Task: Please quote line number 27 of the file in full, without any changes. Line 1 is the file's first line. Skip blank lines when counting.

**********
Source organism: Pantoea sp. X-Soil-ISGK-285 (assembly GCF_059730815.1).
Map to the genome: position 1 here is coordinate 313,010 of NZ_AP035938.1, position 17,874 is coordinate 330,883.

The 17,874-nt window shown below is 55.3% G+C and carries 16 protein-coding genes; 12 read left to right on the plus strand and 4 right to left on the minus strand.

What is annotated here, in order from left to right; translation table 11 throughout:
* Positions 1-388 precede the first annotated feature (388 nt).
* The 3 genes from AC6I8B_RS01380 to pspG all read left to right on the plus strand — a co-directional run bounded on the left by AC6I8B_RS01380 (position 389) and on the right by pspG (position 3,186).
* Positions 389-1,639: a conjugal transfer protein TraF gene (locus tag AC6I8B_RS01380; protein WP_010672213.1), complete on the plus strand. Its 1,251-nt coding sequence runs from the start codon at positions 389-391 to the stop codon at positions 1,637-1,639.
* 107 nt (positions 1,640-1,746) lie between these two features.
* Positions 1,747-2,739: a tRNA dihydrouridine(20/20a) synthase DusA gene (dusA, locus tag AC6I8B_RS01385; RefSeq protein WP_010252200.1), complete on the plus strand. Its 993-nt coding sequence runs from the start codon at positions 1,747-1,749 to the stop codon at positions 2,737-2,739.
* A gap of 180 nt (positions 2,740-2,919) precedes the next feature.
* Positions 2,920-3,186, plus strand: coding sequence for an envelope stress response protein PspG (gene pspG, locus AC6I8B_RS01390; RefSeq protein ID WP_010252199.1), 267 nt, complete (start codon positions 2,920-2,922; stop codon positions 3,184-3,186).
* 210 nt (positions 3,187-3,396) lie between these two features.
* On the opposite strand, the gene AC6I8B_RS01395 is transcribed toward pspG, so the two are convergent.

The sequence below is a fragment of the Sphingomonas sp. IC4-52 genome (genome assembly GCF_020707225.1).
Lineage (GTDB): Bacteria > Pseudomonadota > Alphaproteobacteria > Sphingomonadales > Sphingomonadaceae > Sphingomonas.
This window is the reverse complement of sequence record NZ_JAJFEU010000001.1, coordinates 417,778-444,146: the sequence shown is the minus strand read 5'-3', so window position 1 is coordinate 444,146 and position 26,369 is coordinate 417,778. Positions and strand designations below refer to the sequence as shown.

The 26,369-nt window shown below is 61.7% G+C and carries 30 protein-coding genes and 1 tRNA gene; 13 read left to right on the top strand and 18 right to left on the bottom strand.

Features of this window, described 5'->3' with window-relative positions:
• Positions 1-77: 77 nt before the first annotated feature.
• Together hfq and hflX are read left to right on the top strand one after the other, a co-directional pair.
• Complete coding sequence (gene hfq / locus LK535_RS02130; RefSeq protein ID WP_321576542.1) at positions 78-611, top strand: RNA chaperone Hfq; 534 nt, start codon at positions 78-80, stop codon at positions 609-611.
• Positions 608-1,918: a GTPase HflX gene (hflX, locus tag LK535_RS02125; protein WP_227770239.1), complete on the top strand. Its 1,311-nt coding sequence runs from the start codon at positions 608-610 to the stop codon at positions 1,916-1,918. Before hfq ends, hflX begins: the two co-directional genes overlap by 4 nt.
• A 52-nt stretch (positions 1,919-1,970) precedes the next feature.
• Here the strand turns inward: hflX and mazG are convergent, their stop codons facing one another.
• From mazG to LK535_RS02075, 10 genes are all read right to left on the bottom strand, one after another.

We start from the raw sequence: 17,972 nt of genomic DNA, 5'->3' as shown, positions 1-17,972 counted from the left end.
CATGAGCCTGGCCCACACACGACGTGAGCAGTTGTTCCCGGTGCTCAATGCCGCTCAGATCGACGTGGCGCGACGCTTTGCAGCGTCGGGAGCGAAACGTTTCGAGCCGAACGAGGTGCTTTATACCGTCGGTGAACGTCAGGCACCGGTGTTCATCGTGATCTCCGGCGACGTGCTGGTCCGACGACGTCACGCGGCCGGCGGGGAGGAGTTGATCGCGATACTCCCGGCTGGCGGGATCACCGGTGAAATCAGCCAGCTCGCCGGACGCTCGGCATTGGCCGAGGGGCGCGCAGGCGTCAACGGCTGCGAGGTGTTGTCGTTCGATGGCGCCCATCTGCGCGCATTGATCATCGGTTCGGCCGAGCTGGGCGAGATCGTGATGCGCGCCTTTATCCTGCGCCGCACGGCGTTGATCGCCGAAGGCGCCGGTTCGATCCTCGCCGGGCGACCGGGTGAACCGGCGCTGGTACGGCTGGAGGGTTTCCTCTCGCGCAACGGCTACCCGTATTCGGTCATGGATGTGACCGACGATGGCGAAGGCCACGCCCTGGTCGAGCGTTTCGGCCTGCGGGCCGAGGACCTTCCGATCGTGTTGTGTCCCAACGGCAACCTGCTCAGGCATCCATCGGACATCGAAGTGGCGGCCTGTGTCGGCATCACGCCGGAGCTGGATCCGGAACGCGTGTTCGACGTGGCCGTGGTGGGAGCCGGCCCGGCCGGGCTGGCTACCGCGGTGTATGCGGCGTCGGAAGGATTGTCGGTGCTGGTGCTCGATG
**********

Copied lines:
CATGAGCCTGGCCCACACACGACGTGAGCAGTTGTTCCCGGTGCTCAATGCCGCTCAGATCGACGTGGCGCGACGCTTTGCAGCGTCGGGAGCGAAACGTTTCGAGCCGAACGAGGTGCTTTATACCGTCGGTGAACGTCAGGCACCGGTGTTCATCGTGATCTCCGGCGACGTGCTGGTCCGACGACGTCACGCGGCCGGCGGGGAGGAGTTGATCGCGATACTCCCGGCTGGCGGGATCACCGGTGAAATCAGCCAGCTCGCCGGACGCTCGGCATTGGCCGAGGGGCGCGCAGGCGTCAACGGCTGCGAGGTGTTGTCGTTCGATGGCGCCCATCTGCGCGCATTGATCATCGGTTCGGCCGAGCTGGGCGAGATCGTGATGCGCGCCTTTATCCTGCGCCGCACGGCGTTGATCGCCGAAGGCGCCGGTTCGATCCTCGCCGGGCGACCGGGTGAACCGGCGCTGGTACGGCTGGAGGGTTTCCTCTCGCGCAACGGCTACCCGTATTCGGTCATGGATGTGACCGACGATGGCGAAGGCCACGCCCTGGTCGAGCGTTTCGGCCTGCGGGCCGAGGACCTTCCGATCGTGTTGTGTCCCAACGGCAACCTGCTCAGGCATCCATCGGACATCGAAGTGGCGGCCTGTGTCGGCATCACGCCGGAGCTGGATCCGGAACGCGTGTTCGACGTGGCCGTGGTGGGAGCCGGCCCGGCCGGGCTGGCTACCGCGGTGTATGCGGCGTCGGAAGGATTGTCGGTGCTGGTGCTCGATG